View to the
northwest with Blacktail Canyon slightly below the center
while Forster Canyon enters from the left edge. The South Rim
stretches across the top edge with Fossil Canyon near the
center, and reaches out toward Great Thumb Point at the upper
The Tapeats Sandstone and Bright Angel Shale
layers are once again next to the river, as the Precambrian
layers have not been exposed here yet. The Colorado River
straightens out for a few miles and serenely marches down
Conquistador Aisle - bordered on both sides by massive cliffs
of Redwall/Muav Limestone.
The Kaibab/Toroweap/Coconino complex still forms
the cliff at the rim, but the broad flat Esplanade Sandstone
surface is becoming more prevalent. The Esplanade surface
defines what was here before the Colorado River overflowed the
Kaibab Plateau about 5.4 million years ago. Earlier in the
Miocene, the Hualapai drainage system had eroded broad canyons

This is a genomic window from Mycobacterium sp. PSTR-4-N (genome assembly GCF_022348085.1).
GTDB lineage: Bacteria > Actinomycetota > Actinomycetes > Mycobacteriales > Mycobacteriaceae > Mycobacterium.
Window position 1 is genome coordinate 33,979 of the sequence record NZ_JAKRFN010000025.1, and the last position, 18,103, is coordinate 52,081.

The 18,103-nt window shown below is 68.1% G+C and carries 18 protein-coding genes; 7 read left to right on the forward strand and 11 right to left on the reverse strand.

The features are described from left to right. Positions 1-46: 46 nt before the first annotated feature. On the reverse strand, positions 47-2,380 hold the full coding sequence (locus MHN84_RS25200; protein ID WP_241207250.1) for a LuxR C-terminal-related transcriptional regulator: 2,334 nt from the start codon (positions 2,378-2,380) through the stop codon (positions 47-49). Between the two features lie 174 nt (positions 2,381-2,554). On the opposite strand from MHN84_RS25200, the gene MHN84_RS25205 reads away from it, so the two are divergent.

down to the Esplanade surface. By 6 million years ago this
area looked like many other areas in the southwestern U.S.
that are characterized by broad valleys that are bounded by
steep canyon walls rising abruptly up to flat-topped mesas.
When the river started flowing through here about 5.4 million
years ago, it quickly eroded downward to cut the inner canyon.
View to the
northeast with Fossil Canyon and Great Thumb Point on the
left (South Rim) side of the river. A piece of the Powell
Plateau (North Rim) can be seen in the upper right corner.
128 Mile Canyon is not exactly noteworthy, but it joins
the right hand side of the river just after it bends back
slightly to the right.
Fossil Canyon is aptly named. The Bright
Angel Shale in this area has many fossils over 500 million
This part of the river (that section that
flows northeastward) is also interesting as it is flowing
into rising strata layers. (Also rising surface topography
if you disallow the canyon.) At one time it was thought
that a "pirate stream" eroding from the west side of the
Kaibab Plateau captured an ancestral Colorado River that
existed to the east of the plateau. However, this would
require the headwall erosion of the "pirate stream" to
actually work its way back downhill through this section.
This is of course impossible which is one of the reasons
we can confidently say there was no "pirate stream".
Return to river miles 112 to 120
river miles 128 to 136
the Index Page for the Grand Canyon Tour
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